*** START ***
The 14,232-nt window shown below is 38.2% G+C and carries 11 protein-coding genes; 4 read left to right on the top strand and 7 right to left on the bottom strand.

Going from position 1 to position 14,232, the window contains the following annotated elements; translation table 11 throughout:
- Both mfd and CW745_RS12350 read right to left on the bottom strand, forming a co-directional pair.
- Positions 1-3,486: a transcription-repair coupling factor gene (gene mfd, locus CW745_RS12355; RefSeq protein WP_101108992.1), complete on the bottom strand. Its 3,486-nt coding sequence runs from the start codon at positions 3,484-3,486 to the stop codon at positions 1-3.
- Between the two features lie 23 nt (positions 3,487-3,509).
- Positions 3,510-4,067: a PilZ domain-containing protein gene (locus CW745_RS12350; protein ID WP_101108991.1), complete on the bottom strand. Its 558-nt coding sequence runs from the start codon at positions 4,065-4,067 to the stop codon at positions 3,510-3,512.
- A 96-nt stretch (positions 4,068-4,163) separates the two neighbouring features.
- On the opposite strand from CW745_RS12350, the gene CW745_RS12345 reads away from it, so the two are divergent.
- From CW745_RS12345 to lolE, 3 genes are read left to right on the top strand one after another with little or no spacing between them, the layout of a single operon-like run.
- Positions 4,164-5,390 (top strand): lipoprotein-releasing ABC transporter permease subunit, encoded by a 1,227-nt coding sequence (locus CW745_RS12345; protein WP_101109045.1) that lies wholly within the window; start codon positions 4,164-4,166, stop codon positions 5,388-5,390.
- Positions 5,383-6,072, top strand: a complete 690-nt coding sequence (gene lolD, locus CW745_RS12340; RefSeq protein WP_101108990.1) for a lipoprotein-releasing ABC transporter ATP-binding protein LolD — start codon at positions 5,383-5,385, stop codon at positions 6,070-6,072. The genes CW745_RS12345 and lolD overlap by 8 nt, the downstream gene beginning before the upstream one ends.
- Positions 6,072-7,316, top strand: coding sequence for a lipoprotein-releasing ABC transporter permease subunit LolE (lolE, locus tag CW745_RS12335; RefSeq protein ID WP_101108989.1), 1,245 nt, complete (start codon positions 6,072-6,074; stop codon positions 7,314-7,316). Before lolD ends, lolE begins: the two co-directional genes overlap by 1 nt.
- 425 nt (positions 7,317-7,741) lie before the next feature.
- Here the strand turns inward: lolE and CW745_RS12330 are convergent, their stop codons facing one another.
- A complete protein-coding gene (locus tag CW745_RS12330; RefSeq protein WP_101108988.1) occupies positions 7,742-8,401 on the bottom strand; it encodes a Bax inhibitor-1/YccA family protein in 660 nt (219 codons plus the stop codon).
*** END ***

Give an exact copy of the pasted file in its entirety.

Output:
The 14,232-nt window shown below is 38.2% G+C and carries 11 protein-coding genes; 4 read left to right on the top strand and 7 right to left on the bottom strand.

Going from position 1 to position 14,232, the window contains the following annotated elements; translation table 11 throughout:
- Both mfd and CW745_RS12350 read right to left on the bottom strand, forming a co-directional pair.
- Positions 1-3,486: a transcription-repair coupling factor gene (gene mfd, locus CW745_RS12355; RefSeq protein WP_101108992.1), complete on the bottom strand. Its 3,486-nt coding sequence runs from the start codon at positions 3,484-3,486 to the stop codon at positions 1-3.
- Between the two features lie 23 nt (positions 3,487-3,509).
- Positions 3,510-4,067: a PilZ domain-containing protein gene (locus CW745_RS12350; protein ID WP_101108991.1), complete on the bottom strand. Its 558-nt coding sequence runs from the start codon at positions 4,065-4,067 to the stop codon at positions 3,510-3,512.
- A 96-nt stretch (positions 4,068-4,163) separates the two neighbouring features.
- On the opposite strand from CW745_RS12350, the gene CW745_RS12345 reads away from it, so the two are divergent.
- From CW745_RS12345 to lolE, 3 genes are read left to right on the top strand one after another with little or no spacing between them, the layout of a single operon-like run.
- Positions 4,164-5,390 (top strand): lipoprotein-releasing ABC transporter permease subunit, encoded by a 1,227-nt coding sequence (locus CW745_RS12345; protein WP_101109045.1) that lies wholly within the window; start codon positions 4,164-4,166, stop codon positions 5,388-5,390.
- Positions 5,383-6,072, top strand: a complete 690-nt coding sequence (gene lolD, locus CW745_RS12340; RefSeq protein WP_101108990.1) for a lipoprotein-releasing ABC transporter ATP-binding protein LolD — start codon at positions 5,383-5,385, stop codon at positions 6,070-6,072. The genes CW745_RS12345 and lolD overlap by 8 nt, the downstream gene beginning before the upstream one ends.
- Positions 6,072-7,316, top strand: coding sequence for a lipoprotein-releasing ABC transporter permease subunit LolE (lolE, locus tag CW745_RS12335; RefSeq protein ID WP_101108989.1), 1,245 nt, complete (start codon positions 6,072-6,074; stop codon positions 7,314-7,316). Before lolD ends, lolE begins: the two co-directional genes overlap by 1 nt.
- 425 nt (positions 7,317-7,741) lie before the next feature.
- Here the strand turns inward: lolE and CW745_RS12330 are convergent, their stop codons facing one another.
- A complete protein-coding gene (locus tag CW745_RS12330; RefSeq protein WP_101108988.1) occupies positions 7,742-8,401 on the bottom strand; it encodes a Bax inhibitor-1/YccA family protein in 660 nt (219 codons plus the stop codon).